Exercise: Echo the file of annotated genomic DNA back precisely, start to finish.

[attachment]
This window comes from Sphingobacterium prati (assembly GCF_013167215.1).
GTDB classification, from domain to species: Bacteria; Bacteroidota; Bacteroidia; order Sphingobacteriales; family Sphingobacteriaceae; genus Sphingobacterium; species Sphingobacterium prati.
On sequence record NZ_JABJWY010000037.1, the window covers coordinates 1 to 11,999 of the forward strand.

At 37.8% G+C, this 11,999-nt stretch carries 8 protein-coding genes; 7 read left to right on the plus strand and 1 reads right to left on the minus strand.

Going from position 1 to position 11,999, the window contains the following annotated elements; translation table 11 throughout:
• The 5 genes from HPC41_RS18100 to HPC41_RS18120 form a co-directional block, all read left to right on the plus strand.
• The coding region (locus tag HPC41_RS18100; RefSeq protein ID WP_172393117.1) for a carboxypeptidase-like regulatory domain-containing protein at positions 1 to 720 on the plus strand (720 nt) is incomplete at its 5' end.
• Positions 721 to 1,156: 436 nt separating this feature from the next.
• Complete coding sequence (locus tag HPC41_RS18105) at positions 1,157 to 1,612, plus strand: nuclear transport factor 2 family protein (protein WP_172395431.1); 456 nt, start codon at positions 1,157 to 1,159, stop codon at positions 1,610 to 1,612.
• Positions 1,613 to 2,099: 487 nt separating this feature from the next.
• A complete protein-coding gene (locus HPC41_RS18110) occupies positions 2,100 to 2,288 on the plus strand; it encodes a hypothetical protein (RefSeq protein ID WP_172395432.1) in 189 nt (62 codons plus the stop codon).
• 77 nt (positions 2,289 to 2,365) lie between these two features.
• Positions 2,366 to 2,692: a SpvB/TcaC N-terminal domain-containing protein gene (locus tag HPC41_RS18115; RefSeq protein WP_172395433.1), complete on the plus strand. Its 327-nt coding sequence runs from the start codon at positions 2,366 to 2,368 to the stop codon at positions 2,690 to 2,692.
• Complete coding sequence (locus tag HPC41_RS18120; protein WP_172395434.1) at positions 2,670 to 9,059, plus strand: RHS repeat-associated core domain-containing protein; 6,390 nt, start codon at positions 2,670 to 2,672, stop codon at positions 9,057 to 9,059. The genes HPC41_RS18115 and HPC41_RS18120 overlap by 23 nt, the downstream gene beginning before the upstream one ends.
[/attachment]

This window comes from Sphingobacterium prati (assembly GCF_013167215.1).
GTDB classification, from domain to species: Bacteria; Bacteroidota; Bacteroidia; order Sphingobacteriales; family Sphingobacteriaceae; genus Sphingobacterium; species Sphingobacterium prati.
On sequence record NZ_JABJWY010000037.1, the window covers coordinates 1 to 11,999 of the forward strand.

At 37.8% G+C, this 11,999-nt stretch carries 8 protein-coding genes; 7 read left to right on the plus strand and 1 reads right to left on the minus strand.

Going from position 1 to position 11,999, the window contains the following annotated elements; translation table 11 throughout:
• The 5 genes from HPC41_RS18100 to HPC41_RS18120 form a co-directional block, all read left to right on the plus strand.
• The coding region (locus tag HPC41_RS18100; RefSeq protein ID WP_172393117.1) for a carboxypeptidase-like regulatory domain-containing protein at positions 1 to 720 on the plus strand (720 nt) is incomplete at its 5' end.
• Positions 721 to 1,156: 436 nt separating this feature from the next.
• Complete coding sequence (locus tag HPC41_RS18105) at positions 1,157 to 1,612, plus strand: nuclear transport factor 2 family protein (protein WP_172395431.1); 456 nt, start codon at positions 1,157 to 1,159, stop codon at positions 1,610 to 1,612.
• Positions 1,613 to 2,099: 487 nt separating this feature from the next.
• A complete protein-coding gene (locus HPC41_RS18110) occupies positions 2,100 to 2,288 on the plus strand; it encodes a hypothetical protein (RefSeq protein ID WP_172395432.1) in 189 nt (62 codons plus the stop codon).
• 77 nt (positions 2,289 to 2,365) lie between these two features.
• Positions 2,366 to 2,692: a SpvB/TcaC N-terminal domain-containing protein gene (locus tag HPC41_RS18115; RefSeq protein WP_172395433.1), complete on the plus strand. Its 327-nt coding sequence runs from the start codon at positions 2,366 to 2,368 to the stop codon at positions 2,690 to 2,692.
• Complete coding sequence (locus tag HPC41_RS18120; protein WP_172395434.1) at positions 2,670 to 9,059, plus strand: RHS repeat-associated core domain-containing protein; 6,390 nt, start codon at positions 2,670 to 2,672, stop codon at positions 9,057 to 9,059. The genes HPC41_RS18115 and HPC41_RS18120 overlap by 23 nt, the downstream gene beginning before the upstream one ends.